Hopkins loses titles to Taylor by decision

Judges split

streak ends at 20 straight defenses

July 17, 2005|By Lem Satterfield | Lem Satterfield,SUN STAFF

LAS VEGAS - The challenger promised he would be "bigger, stronger, faster and better" than undisputed middleweight champion Bernard Hopkins, a man 14 years older.

"There's a new era in boxing," said the 26-year-old from Little Rock, Ark., flexing his muscles at a news conference last week. "And it starts with Jermain Taylor."

Last night, at the MGM Grand, Taylor kept his promise.

Taylor (24-0, 17 KOs) beat Hopkins (46-3-1, 32 KOs) by split decision to begin his reign, ending the champion's middleweight record of successful defenses at 20. In the process, Taylor captured the World Boxing Council, World Boxing Association, World Boxing Organization and International Boxing Federation titles owned by Hopkins, who had been 24-0-1 since a May 1993 loss to Roy Jones.

"It felt great," Taylor said. "I felt like crying. In the early rounds, I did a lot to win the fight. In the later rounds, he started coming back. He's an awesome fighter; I'll always respect him. A great champion. I can't wait for the rematch. I learned so much in this fight."

Judges Duane Ford and Paul Smith both scored it 115-113 for Taylor, and Jerry Roth scored it 116-112 for Hopkins.

Ford awarded the last round to Taylor, precluding the fight from being called a draw and preventing Hopkins from retaining his titles.

"I believe I should have gotten a unanimous decision," Hopkins said. "It's who hits the most and who did the most damage."

Taylor won the first three rounds behind his jab. Hopkins gradually gave ground in the first round as the fighters circled. Taylor landed the first punch, a counter-right hand, later moving in behind his jab but missing with two rights.

A jab by Taylor, followed by a right hand behind the head, early in the second round knocked Hopkins into the ropes off balance. The two fighters traded punches during two clinches, but Taylor got the better.

Hopkins circled in the third, but Taylor's jab still was trouble. Taylor continued to aim but miss with his right, but Hopkins offered little in return.

Hopkins' roughhouse tactics began to change the momentum of the fight in the fourth and fifth rounds. Although Taylor started the fourth round with a crisp, short counter left hook that shook Hopkins, the veteran started to win exchanges.

Shortly after landing a hard body shot on Hopkins in the fifth, Taylor was cut over the left side of his forehead from an accidental head butt. Hopkins seized the moment, firing several quick punches to win exchanges in close and taunting Taylor on occasion.

Hopkins circled again in the sixth, allowing Taylor to resume his rhythm of jabbing. A mid-round combination along the ropes was the most telling sequence and won Taylor the round.

"Jermain didn't show the emotions of someone who won the fight," Hopkins said. "I feel like I can go home because in this case, I feel like I won the fight. I'll take the rematch. It's already in the contract."

Hopkins out-landed Taylor, 96-86, but lost the jabs battle, 36-18.

In Hopkins, Taylor faced a man who was 18-0-1 against past and present world champions, excluding Roy Jones.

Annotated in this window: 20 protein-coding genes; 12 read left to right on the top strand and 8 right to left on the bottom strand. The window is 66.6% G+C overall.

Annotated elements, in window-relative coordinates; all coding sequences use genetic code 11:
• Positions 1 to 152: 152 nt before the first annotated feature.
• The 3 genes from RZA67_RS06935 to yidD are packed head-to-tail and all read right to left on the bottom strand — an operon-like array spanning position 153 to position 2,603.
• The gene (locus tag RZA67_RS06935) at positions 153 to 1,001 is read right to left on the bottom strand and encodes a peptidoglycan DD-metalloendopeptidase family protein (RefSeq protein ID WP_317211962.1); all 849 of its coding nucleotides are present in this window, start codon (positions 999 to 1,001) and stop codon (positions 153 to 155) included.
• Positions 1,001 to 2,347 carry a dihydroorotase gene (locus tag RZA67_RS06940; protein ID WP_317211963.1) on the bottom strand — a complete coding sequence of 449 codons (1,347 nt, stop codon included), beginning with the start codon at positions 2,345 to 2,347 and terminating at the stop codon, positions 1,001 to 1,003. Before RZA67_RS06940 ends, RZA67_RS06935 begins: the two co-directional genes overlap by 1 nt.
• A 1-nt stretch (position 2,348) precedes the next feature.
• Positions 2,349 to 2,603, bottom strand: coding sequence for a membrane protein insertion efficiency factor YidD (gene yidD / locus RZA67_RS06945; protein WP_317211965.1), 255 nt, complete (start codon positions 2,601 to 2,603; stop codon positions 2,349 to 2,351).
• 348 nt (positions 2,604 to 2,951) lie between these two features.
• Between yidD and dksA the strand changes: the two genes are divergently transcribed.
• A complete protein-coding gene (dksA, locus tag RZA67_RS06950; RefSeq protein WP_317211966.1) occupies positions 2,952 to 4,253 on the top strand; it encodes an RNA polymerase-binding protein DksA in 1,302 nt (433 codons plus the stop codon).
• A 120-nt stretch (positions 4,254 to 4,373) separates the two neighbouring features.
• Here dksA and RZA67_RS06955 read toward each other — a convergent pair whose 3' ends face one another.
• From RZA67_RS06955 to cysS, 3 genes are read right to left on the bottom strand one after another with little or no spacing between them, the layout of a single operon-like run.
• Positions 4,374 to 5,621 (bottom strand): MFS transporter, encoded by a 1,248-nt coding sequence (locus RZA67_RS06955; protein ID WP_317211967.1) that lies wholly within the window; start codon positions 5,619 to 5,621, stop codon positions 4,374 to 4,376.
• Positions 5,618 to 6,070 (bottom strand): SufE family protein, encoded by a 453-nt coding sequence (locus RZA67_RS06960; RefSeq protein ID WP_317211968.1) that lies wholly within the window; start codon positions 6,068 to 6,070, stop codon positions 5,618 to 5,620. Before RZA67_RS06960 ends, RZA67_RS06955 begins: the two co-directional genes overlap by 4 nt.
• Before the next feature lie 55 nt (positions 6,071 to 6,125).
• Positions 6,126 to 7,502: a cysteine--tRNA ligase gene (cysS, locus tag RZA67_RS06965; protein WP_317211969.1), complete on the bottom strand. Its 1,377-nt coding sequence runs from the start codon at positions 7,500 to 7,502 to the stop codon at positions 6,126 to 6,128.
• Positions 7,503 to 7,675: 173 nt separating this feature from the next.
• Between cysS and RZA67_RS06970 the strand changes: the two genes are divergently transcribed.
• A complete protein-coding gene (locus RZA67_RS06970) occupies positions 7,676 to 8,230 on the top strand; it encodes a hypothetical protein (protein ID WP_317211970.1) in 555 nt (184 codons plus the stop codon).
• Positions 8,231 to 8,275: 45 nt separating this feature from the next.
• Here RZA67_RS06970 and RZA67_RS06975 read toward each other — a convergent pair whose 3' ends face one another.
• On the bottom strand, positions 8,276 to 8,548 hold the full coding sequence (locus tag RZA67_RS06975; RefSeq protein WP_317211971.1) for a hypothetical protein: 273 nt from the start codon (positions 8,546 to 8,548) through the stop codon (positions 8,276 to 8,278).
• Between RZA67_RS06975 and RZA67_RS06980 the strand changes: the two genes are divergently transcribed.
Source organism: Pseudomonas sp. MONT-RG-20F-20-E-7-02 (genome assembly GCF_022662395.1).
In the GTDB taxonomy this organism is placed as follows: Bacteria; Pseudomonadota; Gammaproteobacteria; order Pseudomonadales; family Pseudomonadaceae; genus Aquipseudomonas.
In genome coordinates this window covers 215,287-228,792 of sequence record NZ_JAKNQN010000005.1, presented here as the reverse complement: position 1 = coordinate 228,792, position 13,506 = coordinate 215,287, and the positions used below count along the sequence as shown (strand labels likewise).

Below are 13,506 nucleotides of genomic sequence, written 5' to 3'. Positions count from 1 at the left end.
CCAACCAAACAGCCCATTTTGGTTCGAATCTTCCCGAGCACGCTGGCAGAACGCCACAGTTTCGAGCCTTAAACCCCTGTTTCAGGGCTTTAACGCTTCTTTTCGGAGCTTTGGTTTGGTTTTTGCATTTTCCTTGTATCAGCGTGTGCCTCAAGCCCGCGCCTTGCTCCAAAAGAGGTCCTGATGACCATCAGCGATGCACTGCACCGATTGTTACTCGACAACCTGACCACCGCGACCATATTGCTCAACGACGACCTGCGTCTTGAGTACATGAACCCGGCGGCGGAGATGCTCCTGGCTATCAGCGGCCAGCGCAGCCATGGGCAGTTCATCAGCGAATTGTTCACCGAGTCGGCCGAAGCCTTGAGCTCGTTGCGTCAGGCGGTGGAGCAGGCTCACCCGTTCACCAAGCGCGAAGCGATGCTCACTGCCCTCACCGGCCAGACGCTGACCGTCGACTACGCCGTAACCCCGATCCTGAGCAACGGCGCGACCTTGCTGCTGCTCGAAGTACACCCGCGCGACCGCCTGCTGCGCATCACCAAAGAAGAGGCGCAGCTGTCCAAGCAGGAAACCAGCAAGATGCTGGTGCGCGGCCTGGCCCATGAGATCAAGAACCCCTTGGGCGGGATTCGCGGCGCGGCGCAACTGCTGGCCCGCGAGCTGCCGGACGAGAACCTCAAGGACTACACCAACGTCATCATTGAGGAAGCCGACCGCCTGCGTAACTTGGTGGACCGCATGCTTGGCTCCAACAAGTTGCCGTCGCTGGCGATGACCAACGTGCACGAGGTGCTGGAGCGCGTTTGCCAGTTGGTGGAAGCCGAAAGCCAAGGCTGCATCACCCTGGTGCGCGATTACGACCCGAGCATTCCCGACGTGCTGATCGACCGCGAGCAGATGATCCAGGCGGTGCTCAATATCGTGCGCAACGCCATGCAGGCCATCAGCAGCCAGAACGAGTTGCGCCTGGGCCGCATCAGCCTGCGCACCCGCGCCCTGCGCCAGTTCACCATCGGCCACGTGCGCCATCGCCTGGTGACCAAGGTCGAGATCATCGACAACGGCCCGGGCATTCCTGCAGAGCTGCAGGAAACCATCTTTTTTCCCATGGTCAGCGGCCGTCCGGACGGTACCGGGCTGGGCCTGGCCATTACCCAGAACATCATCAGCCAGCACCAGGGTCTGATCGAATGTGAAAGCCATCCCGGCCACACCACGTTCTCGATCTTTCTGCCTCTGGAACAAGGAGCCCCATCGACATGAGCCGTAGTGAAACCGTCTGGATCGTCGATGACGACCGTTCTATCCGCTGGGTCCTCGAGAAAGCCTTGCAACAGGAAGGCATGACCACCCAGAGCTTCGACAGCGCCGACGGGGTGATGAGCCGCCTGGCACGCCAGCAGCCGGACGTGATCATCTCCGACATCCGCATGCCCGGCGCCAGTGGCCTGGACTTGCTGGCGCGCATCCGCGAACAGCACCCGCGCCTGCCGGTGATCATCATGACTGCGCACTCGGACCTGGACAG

Hopkins, who earned at least $3 million to Taylor's $1.8 million, had promised to make his younger rival "a whipping boy" for his controlled frustrations over an acrimonious split with Lou DiBella, Taylor's promoter.

"It's all Jermain's night," DiBella said. "You haven't seen Jermain even scratch the surface. With respect to me and Bernard, I feel like a chapter of my life is over."

Taylor refused to be distracted, channeling his energies, instead, upon his wily rival. Taylor's resolve was similar to the poise with which he handled his early life as a child, when, at age 5, he was abandoned by his father and later forced to care for his three younger sisters like a father while his mother, Carlois, worked full time as a nurse.

Hopkins had planned to retire before his 41st birthday on Jan. 15, but not before defeating Taylor and undisputed light-heavyweight champ Antonio Tarver at 175 pounds. He considered Taylor only a minor threat to those plans.

But Hopkins was wrong.

Although Hopkins landed a big, sneaky right hand to start the seventh, Taylor regained the momentum behind a jab that continually troubled Hopkins and won him the round. But Hopkins rebounded to win the eighth, landing the more telling punches.

Hopkins began to press the action in the ninth, which he won. At one point, Hopkins sneaked a short right over an equally sneaky jab. He had Taylor retreating by the end of the ninth.

Trainer Bouie Fisher told Hopkins that he had to close the last round big, and that's exactly what he did. An overhand right sprayed water from the head of Taylor, who took more punishment in a neutral corner. Three more right hands chased Taylor to another side of the ring. Taylor had no answer.

But Hopkins' closing effort wasn't enough.

NOTE: After a ring absence that had lasted nearly two years to the day, 34-year-old ex-champion Vernon Forrest debuted at junior middleweight (154 pounds) by overcoming a troublesome left arm with a triumphant return on the undercard last night. Forrest (36-2, 27 KOs) knocked out the hard-punching Sergio Rios (17-2, 15 knockouts), of Oxnard, Calif., in Round 2.

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